Quantcast
What to Do When Neighbors Complain About Native Plants | Almanac.com

What to Do When Neighbors Complain About Native Plants

Urban gardening with a wildflower meadow in the own garden, insect and wildlife animal protection
Caption

A meadow garden stands out among neighbors with traditional lawns.

Photo Credit
Miriam Doerr Martin Frommherz/ Shutterstock
Subhead

Have You Had a Visit from the Weed Police?

Print Friendly and PDF
Almanac Garden Planner

Become a better gardener! Discover our new Almanac Garden Planner features for 2024. It’s easy, fun, and free to try!

As more people add pollinator-friendly plants, they might hear criticism about the look of their “messy” yards. Here’s how to handle crabby neighbors, HOAs, and town officials while adhering to ordinances and laws.

You might get a visit from the “plant police.” The fault-finders often don’t realize that those “weeds” are actually native plants that require less water and pampering than traditional lawns and exotic species do while providing habitat for birds, bees, and butterflies. Check out our favorite plants that attract butterflies.

Monarch butterfly on milkweed plant in the Native Plant Garden
Passersby might think milkweed does not belong in your garden, but this monarch would disagree.
Photo: Barbara Smits/Shutterstock

If the haters do show up, don’t freak out and mow everything down. Are they giving you a citation or just a warning? Is there a law, or do you have a negative neighbor complaining to officials instead of talking with you?  Politely ask to see what law you are supposed to have broken. Does that ordinance actually define what a weed is? This is a teachable moment for you to educate them and the complainers about your native plants. 

They are not weeds! Like most perennials, native plants have periods of time during the season when they are not in blossom and may look shabby to an outsider. This also may be the time in their life cycle when they are most attractive to the wildlife you are trying to support, like in the fall when flowers have gone to seed, offering food for migrating birds. Learn about some of our favorite native plants and flowers.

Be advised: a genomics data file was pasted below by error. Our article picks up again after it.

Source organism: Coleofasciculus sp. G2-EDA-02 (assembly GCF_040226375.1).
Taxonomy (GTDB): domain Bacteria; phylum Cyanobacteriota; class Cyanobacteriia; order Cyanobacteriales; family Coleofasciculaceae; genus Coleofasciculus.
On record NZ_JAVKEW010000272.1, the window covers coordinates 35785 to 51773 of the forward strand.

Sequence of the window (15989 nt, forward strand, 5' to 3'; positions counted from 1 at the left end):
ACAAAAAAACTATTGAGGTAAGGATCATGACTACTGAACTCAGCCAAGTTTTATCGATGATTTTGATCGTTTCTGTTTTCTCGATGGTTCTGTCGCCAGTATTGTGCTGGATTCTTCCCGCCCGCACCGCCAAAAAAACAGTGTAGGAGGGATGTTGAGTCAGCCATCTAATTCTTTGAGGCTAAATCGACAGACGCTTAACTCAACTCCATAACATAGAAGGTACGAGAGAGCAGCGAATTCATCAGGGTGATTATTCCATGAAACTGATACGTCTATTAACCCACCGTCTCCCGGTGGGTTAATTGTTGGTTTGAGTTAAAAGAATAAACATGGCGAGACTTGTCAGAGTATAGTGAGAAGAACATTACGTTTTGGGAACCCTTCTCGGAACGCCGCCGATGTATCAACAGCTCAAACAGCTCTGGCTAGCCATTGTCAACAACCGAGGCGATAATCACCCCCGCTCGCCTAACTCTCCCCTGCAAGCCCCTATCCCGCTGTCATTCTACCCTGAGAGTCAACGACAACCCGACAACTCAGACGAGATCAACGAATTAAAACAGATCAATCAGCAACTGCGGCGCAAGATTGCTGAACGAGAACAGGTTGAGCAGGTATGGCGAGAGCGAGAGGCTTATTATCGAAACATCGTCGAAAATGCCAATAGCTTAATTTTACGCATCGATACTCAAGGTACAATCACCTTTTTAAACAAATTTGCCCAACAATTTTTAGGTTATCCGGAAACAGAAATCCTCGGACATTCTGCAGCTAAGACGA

Immature goldfinch feeding in the Native Plant Garden
You don’t want to deadhead your native plants if winter residents, like chickadees and goldfinches, can make use of the seeds.
Photo: Barbara Smits/Shutterstock 

Many of us now leave stalks standing all winter and into spring to give the insects that overwinter in the hollow stems a chance to emerge once the weather warms. Invite officials and the neighbors over for a tour and explain how native plantings can benefit not only homeowners but the entire community. 

If there is a law, how old is it? Can it be updated to include native plantings? You might find stiff opposition to this idea, but if you offer some suggestions and volunteer to work with officials on this, it might help them see these plants’ value to the community. The native plant advocacy group Wild Ones has a sample of a native plant ordinance on their website that you can download and use as a model to create your own.

Colorful summer garden in bright colors
How could someone object to this beautiful garden full of native plants?
Photo: Boykov/Shutterstock

Some ordinances only mention the height of the plants in your lawn. This is a hard one to fight, and you may have to throw a fence around your wildflower meadow to make it look more like a garden to passersby. Mowing a strip near the sidewalk can appease some officials. 

There are a number of different certifications available to identify your garden as certified wildlife area.

Putting up a sign that designates your yard as a certified wildlife area may help too. There is a certification process for many different types of plantings, including pollinator habitats, butterfly gardens, wildlife sanctuaries, and monarch waystations. Some are state-sponsored, and others are national. Find out which certification best describes your eco-friendly landscape.

If you are cited, and your case is not dismissed, you may have to appear in court. Be sure to know the law you are accused of breaking and what the citation says. For some advice, you can contact Wild Ones. They have a team of lawyers who can offer ways to handle the situation so you can come to a resolution that works for everyone.

Don’t feel like you are in this alone. Call your cooperative extension, local experts, master gardeners, and other native plant lovers for support. There is power in numbers, so band together and make yourselves heard!

Have you ever had an encounter with the “Weed Police?” Tell us all about it!

About The Author

Robin Sweetser

Robin has been a contributor to The Old Farmer’s Almanac and the All-Seasons Garden Guide for many years. Read More from Robin Sweetser

2023 Gardening Club